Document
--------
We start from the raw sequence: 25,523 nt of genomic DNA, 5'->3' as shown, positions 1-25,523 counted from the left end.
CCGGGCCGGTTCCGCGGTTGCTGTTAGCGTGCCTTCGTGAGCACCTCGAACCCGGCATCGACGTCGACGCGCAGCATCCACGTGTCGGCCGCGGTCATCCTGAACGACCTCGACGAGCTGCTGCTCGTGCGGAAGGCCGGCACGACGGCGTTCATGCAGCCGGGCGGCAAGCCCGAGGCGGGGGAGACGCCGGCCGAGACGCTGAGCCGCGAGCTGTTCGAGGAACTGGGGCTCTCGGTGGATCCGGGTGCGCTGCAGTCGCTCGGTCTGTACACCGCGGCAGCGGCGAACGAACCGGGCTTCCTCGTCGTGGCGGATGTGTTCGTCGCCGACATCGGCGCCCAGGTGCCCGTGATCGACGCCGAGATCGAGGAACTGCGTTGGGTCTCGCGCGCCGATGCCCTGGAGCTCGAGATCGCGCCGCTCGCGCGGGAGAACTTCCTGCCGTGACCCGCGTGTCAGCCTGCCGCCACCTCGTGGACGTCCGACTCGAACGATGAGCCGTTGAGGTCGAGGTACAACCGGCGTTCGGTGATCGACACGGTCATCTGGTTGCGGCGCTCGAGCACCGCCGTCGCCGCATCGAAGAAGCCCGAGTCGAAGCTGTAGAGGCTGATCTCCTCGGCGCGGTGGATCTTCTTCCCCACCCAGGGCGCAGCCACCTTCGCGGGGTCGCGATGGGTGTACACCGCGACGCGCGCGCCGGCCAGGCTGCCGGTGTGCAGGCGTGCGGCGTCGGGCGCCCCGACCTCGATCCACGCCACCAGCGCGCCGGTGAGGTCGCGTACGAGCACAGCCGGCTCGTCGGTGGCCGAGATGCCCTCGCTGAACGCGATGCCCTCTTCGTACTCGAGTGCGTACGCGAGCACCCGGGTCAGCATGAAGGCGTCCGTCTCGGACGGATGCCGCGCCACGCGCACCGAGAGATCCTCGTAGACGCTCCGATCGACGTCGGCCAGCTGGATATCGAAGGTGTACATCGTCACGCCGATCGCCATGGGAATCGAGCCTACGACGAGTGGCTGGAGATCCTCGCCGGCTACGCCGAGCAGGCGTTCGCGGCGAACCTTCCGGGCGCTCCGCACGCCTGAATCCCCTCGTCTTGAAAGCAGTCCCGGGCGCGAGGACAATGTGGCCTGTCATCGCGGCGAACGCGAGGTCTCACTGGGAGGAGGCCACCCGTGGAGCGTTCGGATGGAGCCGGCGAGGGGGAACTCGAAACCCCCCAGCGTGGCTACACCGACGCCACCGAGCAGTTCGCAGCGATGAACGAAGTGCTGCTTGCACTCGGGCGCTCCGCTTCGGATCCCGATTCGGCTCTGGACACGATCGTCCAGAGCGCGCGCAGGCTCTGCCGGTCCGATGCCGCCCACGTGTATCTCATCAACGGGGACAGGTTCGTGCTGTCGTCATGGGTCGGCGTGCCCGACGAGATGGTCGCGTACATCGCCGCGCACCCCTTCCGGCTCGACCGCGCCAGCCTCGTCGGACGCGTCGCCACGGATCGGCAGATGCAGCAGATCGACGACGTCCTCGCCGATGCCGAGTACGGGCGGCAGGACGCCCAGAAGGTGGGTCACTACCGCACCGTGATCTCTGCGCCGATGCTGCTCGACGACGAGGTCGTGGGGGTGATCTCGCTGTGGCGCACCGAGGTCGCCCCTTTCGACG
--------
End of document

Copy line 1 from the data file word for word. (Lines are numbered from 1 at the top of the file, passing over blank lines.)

We start from the raw sequence: 25,523 nt of genomic DNA, 5'->3' as shown, positions 1-25,523 counted from the left end.